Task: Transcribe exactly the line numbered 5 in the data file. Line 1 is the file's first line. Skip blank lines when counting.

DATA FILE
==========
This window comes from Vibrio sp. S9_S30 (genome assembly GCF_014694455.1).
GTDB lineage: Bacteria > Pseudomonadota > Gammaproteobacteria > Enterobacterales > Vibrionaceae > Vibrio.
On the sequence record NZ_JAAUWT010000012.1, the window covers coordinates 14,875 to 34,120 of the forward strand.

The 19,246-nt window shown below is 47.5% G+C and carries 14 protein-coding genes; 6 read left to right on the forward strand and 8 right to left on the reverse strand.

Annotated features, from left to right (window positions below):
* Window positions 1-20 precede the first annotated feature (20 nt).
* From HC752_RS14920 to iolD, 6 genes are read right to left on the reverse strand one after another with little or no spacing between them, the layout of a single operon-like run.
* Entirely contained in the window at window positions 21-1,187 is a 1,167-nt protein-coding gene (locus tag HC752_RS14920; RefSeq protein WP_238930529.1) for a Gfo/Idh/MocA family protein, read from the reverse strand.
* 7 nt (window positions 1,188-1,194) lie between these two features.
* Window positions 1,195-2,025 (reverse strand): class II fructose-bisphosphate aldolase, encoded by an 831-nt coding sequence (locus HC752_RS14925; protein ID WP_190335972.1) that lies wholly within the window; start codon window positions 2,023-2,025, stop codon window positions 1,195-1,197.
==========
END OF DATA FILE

Annotated features, from left to right (window positions below):